Okay…my rant has ended.

When the contestants find out about the challenge, we get a gem of a quote from Ryan, who I have a special fondness for.  “I know that aprons don’t grow on trees.”  …okay…maybe it was funnier in the moment, but I laughed out loud.  This kid’s going to be full of laughs, I can tell.

Another one of my faves, Monti Carlo, spits out an amazing quote as her food is about to get tasted:  “I just don’t want them to vomit.”  HA!  Monti had me on the floor with that one.  Sweetheart, everything you’ve touched on the show thus far has looked stellar, you don’t have to worry about them vomiting.  I have a very soft spot in my heart for Monti.  And I think she has big things in store.

We a glimpse of some new competitors we weren’t introduced to in the auditions, including my girl Tanya Noble.  Her ground beef dish looked incredible and she was moved into the top 18.  A Facebook friend of min, Nandini Anant, wasn’t prominently featured but was in a compelling situation.  Nandini has been a vegetarian for 32 years.  (I’m honestly not sure how old she is, but I’m willing to bet that means most, if not all, of her life.)  The one thing that’s certain is that she had never cooked beef in her life.  And she cooked ground beef for the first time, and Graham told her it was “perfectly cooked” despite the fact that she couldn’t even taste it.

I’ve often wondered what it would be like to let a full-fledged vegetarian into the MasterChef core group.  Nandini cooked what she was ordered to, but didn’t taste any of the meat.  It would certainly be challenging to compete the full length of the show without being able to actually taste the primary proteins, but for someone as talented with flavors as Nandini, I certainly imagine she could hold her own.  I was VERY upset to see her get the boot, especially after not being featured.  *sigh*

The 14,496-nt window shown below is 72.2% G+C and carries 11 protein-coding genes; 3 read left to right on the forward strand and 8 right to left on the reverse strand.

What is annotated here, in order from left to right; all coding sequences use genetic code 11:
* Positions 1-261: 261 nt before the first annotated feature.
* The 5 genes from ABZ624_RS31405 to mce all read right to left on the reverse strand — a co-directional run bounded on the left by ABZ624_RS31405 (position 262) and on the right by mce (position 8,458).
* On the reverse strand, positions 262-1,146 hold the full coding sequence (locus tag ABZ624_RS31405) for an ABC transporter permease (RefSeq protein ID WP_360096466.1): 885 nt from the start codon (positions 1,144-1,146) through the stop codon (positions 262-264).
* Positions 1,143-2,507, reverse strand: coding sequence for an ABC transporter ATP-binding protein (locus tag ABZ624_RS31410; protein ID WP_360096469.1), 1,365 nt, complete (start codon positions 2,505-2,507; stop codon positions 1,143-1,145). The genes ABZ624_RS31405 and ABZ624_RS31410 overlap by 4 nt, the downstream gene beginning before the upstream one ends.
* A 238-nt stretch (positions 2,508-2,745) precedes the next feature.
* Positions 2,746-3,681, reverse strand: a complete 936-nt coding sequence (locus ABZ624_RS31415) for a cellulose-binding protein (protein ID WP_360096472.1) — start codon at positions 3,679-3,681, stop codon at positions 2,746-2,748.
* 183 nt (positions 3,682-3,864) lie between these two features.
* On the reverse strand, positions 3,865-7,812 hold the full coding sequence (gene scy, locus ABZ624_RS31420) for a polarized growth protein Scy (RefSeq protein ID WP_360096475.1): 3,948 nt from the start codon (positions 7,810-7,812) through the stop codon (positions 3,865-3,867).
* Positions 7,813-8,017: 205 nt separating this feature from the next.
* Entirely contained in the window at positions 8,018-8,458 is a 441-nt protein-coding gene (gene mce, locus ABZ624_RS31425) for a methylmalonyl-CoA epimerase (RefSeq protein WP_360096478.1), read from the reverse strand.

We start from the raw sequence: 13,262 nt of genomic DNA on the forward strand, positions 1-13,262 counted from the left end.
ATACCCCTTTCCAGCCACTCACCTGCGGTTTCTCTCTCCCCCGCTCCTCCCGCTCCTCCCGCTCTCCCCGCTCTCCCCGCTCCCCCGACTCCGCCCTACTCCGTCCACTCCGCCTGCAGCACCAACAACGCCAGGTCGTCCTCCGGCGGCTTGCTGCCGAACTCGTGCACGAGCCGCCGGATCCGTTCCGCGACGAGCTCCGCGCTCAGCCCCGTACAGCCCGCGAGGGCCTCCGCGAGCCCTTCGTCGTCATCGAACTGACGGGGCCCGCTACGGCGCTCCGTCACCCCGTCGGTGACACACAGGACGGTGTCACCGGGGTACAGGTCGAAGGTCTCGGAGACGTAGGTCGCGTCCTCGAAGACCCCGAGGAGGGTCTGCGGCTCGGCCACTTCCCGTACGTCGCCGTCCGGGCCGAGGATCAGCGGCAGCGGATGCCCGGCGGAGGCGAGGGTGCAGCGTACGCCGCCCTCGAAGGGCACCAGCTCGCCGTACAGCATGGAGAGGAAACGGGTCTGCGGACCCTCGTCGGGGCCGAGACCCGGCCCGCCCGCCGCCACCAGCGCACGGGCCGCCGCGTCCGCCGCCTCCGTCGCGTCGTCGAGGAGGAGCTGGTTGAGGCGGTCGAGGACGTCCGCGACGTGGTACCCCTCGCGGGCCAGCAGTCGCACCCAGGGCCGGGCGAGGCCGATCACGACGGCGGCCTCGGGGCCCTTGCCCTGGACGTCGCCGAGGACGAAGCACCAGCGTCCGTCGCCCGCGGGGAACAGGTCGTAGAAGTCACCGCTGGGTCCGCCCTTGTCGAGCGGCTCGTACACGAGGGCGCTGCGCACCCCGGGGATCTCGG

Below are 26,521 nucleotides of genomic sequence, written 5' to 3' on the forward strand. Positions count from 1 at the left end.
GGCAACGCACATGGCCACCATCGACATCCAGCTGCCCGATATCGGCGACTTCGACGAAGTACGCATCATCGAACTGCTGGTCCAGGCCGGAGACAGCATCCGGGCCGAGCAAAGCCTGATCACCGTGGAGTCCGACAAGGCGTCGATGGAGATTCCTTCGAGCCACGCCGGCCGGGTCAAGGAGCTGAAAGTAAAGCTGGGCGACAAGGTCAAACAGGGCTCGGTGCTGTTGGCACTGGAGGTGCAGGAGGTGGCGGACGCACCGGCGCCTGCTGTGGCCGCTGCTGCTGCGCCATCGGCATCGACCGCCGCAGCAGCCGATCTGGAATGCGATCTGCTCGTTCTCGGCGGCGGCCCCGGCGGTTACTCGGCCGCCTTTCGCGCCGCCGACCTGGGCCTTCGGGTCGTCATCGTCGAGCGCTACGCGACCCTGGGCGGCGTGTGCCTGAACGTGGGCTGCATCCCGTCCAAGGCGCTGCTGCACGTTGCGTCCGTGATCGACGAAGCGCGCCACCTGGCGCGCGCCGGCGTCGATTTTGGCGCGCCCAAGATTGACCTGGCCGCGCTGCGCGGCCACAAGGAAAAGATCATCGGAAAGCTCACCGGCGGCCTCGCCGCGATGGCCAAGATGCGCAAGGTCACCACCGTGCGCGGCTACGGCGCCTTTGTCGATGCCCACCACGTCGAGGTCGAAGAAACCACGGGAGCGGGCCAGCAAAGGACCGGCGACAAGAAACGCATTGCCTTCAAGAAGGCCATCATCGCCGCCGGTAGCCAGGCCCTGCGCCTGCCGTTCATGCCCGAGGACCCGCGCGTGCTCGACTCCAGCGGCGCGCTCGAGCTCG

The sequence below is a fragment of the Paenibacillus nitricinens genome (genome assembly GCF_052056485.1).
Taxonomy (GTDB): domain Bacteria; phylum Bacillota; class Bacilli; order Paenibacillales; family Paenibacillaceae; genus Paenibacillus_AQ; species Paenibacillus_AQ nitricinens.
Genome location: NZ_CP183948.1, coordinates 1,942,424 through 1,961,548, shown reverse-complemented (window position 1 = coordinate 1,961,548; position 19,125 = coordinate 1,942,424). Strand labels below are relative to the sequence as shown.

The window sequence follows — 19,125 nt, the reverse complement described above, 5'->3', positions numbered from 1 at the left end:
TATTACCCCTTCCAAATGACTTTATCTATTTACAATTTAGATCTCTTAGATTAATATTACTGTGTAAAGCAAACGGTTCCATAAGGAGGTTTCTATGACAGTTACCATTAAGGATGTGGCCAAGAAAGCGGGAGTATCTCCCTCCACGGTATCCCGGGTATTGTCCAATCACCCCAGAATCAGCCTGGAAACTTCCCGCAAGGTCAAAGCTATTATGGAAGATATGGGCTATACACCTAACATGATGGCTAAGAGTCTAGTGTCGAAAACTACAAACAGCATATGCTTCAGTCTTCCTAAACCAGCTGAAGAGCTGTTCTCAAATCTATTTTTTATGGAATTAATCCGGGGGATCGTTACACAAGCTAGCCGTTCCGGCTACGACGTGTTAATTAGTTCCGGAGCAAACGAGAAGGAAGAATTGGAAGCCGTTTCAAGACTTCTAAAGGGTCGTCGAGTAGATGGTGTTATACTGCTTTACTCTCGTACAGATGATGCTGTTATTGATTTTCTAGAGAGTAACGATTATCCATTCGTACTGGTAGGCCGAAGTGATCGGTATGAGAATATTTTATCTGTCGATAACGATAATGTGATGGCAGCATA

Again, Christine Ha is just gripping when I watch her cook.  She has an assistant who basically acts like her eyes…she can help her select items in the pantry, though I saw Christine tasting things right there in the pantry which was at first unusual, but then I thought, “Why did I never do that?!?”  It makes sense to try things to see if they are ripe, how sweet they are, etc.  Her instincts for cooking are so thorough.  Christine’s assistant isn’t permitted to do ANY cooking, chopping, etc.  Only to act as Christine’s eyes, to grab something upon request, etc.  This is going to be a VERY interesting season.  Watching her walk forward to present her food to the judges, one of her fellow contestants helps her set down her plate, I believe it was Bubba.  A very tender moment that perfectly summarizes how I feel about competition: it should never EVER be “every man for himself.”  Contestants should want every other contestant to succeed.  It’s not fair unless everyone is playing at the top of their game.  I know producers want bloodthirsty, selfish combat.  But I truly believe that, as an audience, we love it more when we see people caring for each other and helping each other succeed.

Am I wrong?!?